Wednesday, September 19, 2007

The Cheney Strikes Back

at Greenspan:

Alan tells of his first meeting with then President-elect Bush on Dec. 18, 2000, at the Madison Hotel in Washington. I recall this breakfast meeting very well, especially Alan's comments on the state of the economy. The Fed chairman told the president-elect and our team that America faced the real possibility of a recession in the wake of the collapse of the late 1990s technology sector bubble. Alan's prediction proved correct: In the final months of the Clinton administration, the nation began an economic slowdown that turned into a recession.

The combined effects of recession and national emergency could have been devastating for America's economy. Yet President Bush's tax cuts -- following through on a promise he had made to the voters -- resulted in a shallower recession, a faster recovery, and a platform for growth that remains sturdy to this day. The fact is that in a time of unprecedented challenge, the United States has experienced nearly six years of uninterrupted economic growth and added more than eight million new jobs since August 2003 -- more than all other major industrialized nations combined.

The economic growth encouraged by the president's tax cuts is now producing sharply increased federal tax receipts -- up by nearly 15% in fiscal year 2005 alone, nearly 12% in fiscal year 2006, and projected to rise nearly 7% in the fiscal year that will end this month. That is the highest growth in tax receipts in consecutive years since 1981. As a result, tax revenue as a percentage of our economy is now above the 40-year historical average. Under the circumstances, it's pretty hard for anyone to argue that the American people are under-taxed. Even at a lower rate of taxation, the hard work and productivity of Americans is generating more tax dollars than ever before.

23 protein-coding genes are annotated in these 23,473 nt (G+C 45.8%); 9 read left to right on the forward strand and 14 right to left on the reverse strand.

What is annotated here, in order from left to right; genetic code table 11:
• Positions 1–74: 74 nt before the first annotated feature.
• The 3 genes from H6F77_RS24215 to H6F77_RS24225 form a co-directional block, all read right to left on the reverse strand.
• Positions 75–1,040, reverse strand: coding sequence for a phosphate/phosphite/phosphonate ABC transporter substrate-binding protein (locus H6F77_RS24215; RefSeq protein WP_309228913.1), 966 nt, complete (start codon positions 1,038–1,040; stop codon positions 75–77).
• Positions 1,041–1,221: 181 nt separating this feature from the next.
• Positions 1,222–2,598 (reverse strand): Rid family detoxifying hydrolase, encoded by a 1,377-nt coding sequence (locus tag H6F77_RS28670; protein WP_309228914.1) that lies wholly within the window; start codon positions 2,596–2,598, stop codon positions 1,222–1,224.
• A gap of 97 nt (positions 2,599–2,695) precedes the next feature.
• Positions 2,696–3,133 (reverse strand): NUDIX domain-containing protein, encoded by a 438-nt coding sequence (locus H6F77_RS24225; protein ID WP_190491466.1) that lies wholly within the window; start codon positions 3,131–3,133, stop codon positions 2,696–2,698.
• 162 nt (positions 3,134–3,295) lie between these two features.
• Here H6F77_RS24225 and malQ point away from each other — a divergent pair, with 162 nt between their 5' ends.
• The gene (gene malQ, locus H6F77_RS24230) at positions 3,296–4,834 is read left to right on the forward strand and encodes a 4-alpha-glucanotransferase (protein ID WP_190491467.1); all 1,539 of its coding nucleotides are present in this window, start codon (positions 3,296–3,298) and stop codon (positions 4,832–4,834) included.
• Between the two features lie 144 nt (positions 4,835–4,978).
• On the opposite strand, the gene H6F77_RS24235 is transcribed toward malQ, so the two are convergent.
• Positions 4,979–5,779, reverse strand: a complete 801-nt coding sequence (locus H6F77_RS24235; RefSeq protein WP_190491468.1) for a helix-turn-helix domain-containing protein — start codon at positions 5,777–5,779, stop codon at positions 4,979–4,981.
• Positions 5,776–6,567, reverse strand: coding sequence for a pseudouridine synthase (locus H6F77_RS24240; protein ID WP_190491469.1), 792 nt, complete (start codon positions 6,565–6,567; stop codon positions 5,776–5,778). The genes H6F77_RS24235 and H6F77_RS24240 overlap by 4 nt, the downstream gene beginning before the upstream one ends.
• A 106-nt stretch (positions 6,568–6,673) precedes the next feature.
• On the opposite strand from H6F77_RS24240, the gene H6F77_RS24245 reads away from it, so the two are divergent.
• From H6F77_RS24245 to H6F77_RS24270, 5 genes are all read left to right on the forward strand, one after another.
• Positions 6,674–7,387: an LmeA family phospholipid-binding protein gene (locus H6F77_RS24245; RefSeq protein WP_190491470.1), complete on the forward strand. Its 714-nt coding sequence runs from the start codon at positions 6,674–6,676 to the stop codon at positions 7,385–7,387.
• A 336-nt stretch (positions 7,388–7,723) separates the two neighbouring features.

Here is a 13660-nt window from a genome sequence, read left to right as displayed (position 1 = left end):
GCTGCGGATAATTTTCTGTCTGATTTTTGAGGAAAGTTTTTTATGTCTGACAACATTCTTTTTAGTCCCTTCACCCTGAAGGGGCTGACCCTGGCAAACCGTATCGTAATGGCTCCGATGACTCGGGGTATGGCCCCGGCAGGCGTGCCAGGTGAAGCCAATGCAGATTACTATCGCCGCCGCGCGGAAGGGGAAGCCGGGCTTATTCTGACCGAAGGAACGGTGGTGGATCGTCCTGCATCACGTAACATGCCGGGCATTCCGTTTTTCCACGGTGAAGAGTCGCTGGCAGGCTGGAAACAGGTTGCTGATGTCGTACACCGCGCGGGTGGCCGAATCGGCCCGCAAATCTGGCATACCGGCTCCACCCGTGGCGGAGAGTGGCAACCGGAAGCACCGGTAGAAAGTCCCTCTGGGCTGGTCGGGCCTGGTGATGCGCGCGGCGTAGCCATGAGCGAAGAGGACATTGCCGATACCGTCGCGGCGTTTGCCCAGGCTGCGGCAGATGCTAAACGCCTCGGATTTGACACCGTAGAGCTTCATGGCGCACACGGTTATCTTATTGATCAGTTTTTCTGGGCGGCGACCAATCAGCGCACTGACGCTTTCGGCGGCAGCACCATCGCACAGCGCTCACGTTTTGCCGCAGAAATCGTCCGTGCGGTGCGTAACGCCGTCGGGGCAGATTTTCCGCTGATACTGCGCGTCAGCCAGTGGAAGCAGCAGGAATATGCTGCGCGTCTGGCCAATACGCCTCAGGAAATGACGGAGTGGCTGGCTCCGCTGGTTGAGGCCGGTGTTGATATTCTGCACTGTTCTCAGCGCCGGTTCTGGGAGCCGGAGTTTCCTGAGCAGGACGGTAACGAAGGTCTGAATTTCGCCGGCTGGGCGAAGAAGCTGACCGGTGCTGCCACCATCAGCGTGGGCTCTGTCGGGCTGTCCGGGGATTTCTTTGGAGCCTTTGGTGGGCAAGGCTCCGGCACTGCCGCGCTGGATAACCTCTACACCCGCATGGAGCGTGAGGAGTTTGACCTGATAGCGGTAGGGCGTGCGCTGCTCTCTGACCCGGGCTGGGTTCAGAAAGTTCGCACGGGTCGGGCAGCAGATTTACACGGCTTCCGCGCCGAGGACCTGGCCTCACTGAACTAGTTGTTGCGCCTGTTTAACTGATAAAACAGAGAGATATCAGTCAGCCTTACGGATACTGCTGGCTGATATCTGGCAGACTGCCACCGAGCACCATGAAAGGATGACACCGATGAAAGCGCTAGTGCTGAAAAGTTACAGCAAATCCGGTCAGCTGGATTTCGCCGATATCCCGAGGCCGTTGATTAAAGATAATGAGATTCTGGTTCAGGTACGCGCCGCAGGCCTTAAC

On the spending side of the ledger, I can't dispute Alan's general notion that the federal government is too big and spends too much money -- we've agreed on that point since we both worked in the Ford administration more than 30 years ago. President Bush feels the same way, and that's why he has steadily reduced the annual rate of growth in non-security discretionary spending. In contrast, the last budget enacted during the Clinton/Gore administration increased that category of spending by a staggering 15%. President Bush has pressed hard to keep that spending under control -- and this year's increase will actually be lower than the rate of inflation for the third year in a row.

It's worth noting, as well, that President Bush has committed significant resources to rebuilding our military after the draw-downs of the 1990s. In addition, this new era has also demanded far larger support for intelligence, law enforcement and homeland security. Our administration has met those urgent priorities. Yet we've also managed to bring this year's projected deficit down to 1.5% of GDP -- well below its historical average over the past four decades.

Alan has long argued, correctly, that fiscal discipline is a long-term obligation requiring honesty and a willingness to make tough choices. Here again, we agree. And on this measure, President Bush's record is superb. He has proposed reforms in Medicare and Medicaid -- and has repeatedly asked Congress to reform Social Security and place it on firm financial ground. Though Congress has failed to act, no other president has spent more time or political capital trying to avert a fiscal disaster that everyone knows is coming.

I've enjoyed Alan Greenspan's company, and benefited from his wisdom, for most of my career. For his part, Alan credits me in his book for my "intensity" and "sphinxlike calm" -- and it's in a spirit of friendship that I offer him these gentle reminders of the Bush record.

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